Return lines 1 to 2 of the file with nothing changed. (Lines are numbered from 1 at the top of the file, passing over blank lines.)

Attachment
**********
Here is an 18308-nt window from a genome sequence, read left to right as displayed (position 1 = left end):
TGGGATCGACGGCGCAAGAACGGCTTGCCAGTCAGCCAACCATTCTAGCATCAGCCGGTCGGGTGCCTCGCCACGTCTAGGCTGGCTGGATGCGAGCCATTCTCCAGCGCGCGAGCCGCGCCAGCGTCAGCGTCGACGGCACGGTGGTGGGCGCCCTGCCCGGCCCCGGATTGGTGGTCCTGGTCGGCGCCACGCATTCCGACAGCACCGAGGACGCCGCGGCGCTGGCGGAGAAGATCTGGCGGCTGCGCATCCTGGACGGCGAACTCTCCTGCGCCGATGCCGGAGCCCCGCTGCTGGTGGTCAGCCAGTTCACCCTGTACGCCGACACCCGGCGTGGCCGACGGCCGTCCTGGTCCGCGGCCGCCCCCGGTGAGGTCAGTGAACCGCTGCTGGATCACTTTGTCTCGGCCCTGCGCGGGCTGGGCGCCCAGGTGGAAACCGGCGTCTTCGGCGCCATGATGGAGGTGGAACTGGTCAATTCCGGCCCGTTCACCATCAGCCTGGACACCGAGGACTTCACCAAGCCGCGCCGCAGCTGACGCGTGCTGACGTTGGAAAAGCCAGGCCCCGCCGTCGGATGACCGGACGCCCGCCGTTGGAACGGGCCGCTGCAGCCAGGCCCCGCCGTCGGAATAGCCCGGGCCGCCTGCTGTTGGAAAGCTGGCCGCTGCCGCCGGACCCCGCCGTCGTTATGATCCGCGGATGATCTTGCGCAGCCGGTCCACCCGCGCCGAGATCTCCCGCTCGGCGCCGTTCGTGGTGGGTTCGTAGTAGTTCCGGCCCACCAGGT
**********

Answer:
Here is an 18308-nt window from a genome sequence, read left to right as displayed (position 1 = left end):
TGGGATCGACGGCGCAAGAACGGCTTGCCAGTCAGCCAACCATTCTAGCATCAGCCGGTCGGGTGCCTCGCCACGTCTAGGCTGGCTGGATGCGAGCCATTCTCCAGCGCGCGAGCCGCGCCAGCGTCAGCGTCGACGGCACGGTGGTGGGCGCCCTGCCCGGCCCCGGATTGGTGGTCCTGGTCGGCGCCACGCATTCCGACAGCACCGAGGACGCCGCGGCGCTGGCGGAGAAGATCTGGCGGCTGCGCATCCTGGACGGCGAACTCTCCTGCGCCGATGCCGGAGCCCCGCTGCTGGTGGTCAGCCAGTTCACCCTGTACGCCGACACCCGGCGTGGCCGACGGCCGTCCTGGTCCGCGGCCGCCCCCGGTGAGGTCAGTGAACCGCTGCTGGATCACTTTGTCTCGGCCCTGCGCGGGCTGGGCGCCCAGGTGGAAACCGGCGTCTTCGGCGCCATGATGGAGGTGGAACTGGTCAATTCCGGCCCGTTCACCATCAGCCTGGACACCGAGGACTTCACCAAGCCGCGCCGCAGCTGACGCGTGCTGACGTTGGAAAAGCCAGGCCCCGCCGTCGGATGACCGGACGCCCGCCGTTGGAACGGGCCGCTGCAGCCAGGCCCCGCCGTCGGAATAGCCCGGGCCGCCTGCTGTTGGAAAGCTGGCCGCTGCCGCCGGACCCCGCCGTCGTTATGATCCGCGGATGATCTTGCGCAGCCGGTCCACCCGCGCCGAGATCTCCCGCTCGGCGCCGTTCGTGGTGGGTTCGTAGTAGTTCCGGCCCACCAGGT